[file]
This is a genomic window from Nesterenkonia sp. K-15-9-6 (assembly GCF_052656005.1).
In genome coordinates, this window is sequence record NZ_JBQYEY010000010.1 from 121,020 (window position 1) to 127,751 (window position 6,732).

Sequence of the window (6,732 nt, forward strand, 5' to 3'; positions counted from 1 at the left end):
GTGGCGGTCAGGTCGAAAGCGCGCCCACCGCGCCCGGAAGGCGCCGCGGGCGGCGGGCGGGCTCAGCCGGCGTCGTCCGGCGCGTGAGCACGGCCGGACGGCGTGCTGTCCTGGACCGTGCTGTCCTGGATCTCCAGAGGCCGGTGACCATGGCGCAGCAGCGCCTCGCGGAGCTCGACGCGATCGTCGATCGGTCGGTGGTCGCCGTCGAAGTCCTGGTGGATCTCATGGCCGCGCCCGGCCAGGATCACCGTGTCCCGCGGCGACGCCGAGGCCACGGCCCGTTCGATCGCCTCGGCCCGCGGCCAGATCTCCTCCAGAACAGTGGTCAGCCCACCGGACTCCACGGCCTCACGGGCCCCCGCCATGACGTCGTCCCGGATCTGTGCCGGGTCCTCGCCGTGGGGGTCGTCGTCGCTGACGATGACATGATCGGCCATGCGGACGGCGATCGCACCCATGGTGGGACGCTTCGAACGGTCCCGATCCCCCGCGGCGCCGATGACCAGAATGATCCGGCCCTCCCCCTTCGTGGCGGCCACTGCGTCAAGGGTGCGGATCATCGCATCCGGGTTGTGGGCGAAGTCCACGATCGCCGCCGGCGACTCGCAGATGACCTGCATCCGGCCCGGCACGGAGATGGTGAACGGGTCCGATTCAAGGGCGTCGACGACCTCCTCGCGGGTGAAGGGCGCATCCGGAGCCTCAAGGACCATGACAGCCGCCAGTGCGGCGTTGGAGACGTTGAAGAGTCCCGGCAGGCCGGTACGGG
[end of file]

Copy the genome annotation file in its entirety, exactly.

This is a genomic window from Nesterenkonia sp. K-15-9-6 (assembly GCF_052656005.1).
In genome coordinates, this window is sequence record NZ_JBQYEY010000010.1 from 121,020 (window position 1) to 127,751 (window position 6,732).

Sequence of the window (6,732 nt, forward strand, 5' to 3'; positions counted from 1 at the left end):
GTGGCGGTCAGGTCGAAAGCGCGCCCACCGCGCCCGGAAGGCGCCGCGGGCGGCGGGCGGGCTCAGCCGGCGTCGTCCGGCGCGTGAGCACGGCCGGACGGCGTGCTGTCCTGGACCGTGCTGTCCTGGATCTCCAGAGGCCGGTGACCATGGCGCAGCAGCGCCTCGCGGAGCTCGACGCGATCGTCGATCGGTCGGTGGTCGCCGTCGAAGTCCTGGTGGATCTCATGGCCGCGCCCGGCCAGGATCACCGTGTCCCGCGGCGACGCCGAGGCCACGGCCCGTTCGATCGCCTCGGCCCGCGGCCAGATCTCCTCCAGAACAGTGGTCAGCCCACCGGACTCCACGGCCTCACGGGCCCCCGCCATGACGTCGTCCCGGATCTGTGCCGGGTCCTCGCCGTGGGGGTCGTCGTCGCTGACGATGACATGATCGGCCATGCGGACGGCGATCGCACCCATGGTGGGACGCTTCGAACGGTCCCGATCCCCCGCGGCGCCGATGACCAGAATGATCCGGCCCTCCCCCTTCGTGGCGGCCACTGCGTCAAGGGTGCGGATCATCGCATCCGGGTTGTGGGCGAAGTCCACGATCGCCGCCGGCGACTCGCAGATGACCTGCATCCGGCCCGGCACGGAGATGGTGAACGGGTCCGATTCAAGGGCGTCGACGACCTCCTCGCGGGTGAAGGGCGCATCCGGAGCCTCAAGGACCATGACAGCCGCCAGTGCGGCGTTGGAGACGTTGAAGAGTCCCGGCAGGCCGGTACGGG